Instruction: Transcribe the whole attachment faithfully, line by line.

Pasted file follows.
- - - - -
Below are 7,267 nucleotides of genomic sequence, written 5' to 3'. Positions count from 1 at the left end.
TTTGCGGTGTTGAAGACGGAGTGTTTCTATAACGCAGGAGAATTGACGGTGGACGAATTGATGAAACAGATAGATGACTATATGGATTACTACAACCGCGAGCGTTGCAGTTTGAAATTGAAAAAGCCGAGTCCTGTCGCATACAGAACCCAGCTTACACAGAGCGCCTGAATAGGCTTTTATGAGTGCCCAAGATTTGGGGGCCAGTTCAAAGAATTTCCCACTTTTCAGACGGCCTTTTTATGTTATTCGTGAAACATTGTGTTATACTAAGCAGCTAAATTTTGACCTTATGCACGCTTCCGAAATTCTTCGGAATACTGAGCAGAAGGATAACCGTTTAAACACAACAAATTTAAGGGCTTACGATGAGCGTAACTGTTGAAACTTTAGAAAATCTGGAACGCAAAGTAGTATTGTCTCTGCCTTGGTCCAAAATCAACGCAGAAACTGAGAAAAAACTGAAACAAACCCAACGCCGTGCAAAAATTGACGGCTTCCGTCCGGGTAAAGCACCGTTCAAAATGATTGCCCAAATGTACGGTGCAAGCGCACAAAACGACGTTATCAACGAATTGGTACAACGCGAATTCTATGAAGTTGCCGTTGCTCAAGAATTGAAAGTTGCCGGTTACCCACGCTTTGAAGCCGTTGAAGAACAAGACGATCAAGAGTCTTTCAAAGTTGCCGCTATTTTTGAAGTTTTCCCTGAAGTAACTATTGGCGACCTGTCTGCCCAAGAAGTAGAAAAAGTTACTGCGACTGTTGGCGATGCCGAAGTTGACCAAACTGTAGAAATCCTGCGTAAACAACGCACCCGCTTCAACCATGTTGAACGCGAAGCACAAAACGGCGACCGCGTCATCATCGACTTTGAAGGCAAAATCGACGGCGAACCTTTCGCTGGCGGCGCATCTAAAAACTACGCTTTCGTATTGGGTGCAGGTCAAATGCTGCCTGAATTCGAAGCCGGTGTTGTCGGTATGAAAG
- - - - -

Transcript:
Below are 7,267 nucleotides of genomic sequence, written 5' to 3'. Positions count from 1 at the left end.
TTTGCGGTGTTGAAGACGGAGTGTTTCTATAACGCAGGAGAATTGACGGTGGACGAATTGATGAAACAGATAGATGACTATATGGATTACTACAACCGCGAGCGTTGCAGTTTGAAATTGAAAAAGCCGAGTCCTGTCGCATACAGAACCCAGCTTACACAGAGCGCCTGAATAGGCTTTTATGAGTGCCCAAGATTTGGGGGCCAGTTCAAAGAATTTCCCACTTTTCAGACGGCCTTTTTATGTTATTCGTGAAACATTGTGTTATACTAAGCAGCTAAATTTTGACCTTATGCACGCTTCCGAAATTCTTCGGAATACTGAGCAGAAGGATAACCGTTTAAACACAACAAATTTAAGGGCTTACGATGAGCGTAACTGTTGAAACTTTAGAAAATCTGGAACGCAAAGTAGTATTGTCTCTGCCTTGGTCCAAAATCAACGCAGAAACTGAGAAAAAACTGAAACAAACCCAACGCCGTGCAAAAATTGACGGCTTCCGTCCGGGTAAAGCACCGTTCAAAATGATTGCCCAAATGTACGGTGCAAGCGCACAAAACGACGTTATCAACGAATTGGTACAACGCGAATTCTATGAAGTTGCCGTTGCTCAAGAATTGAAAGTTGCCGGTTACCCACGCTTTGAAGCCGTTGAAGAACAAGACGATCAAGAGTCTTTCAAAGTTGCCGCTATTTTTGAAGTTTTCCCTGAAGTAACTATTGGCGACCTGTCTGCCCAAGAAGTAGAAAAAGTTACTGCGACTGTTGGCGATGCCGAAGTTGACCAAACTGTAGAAATCCTGCGTAAACAACGCACCCGCTTCAACCATGTTGAACGCGAAGCACAAAACGGCGACCGCGTCATCATCGACTTTGAAGGCAAAATCGACGGCGAACCTTTCGCTGGCGGCGCATCTAAAAACTACGCTTTCGTATTGGGTGCAGGTCAAATGCTGCCTGAATTCGAAGCCGGTGTTGTCGGTATGAAAG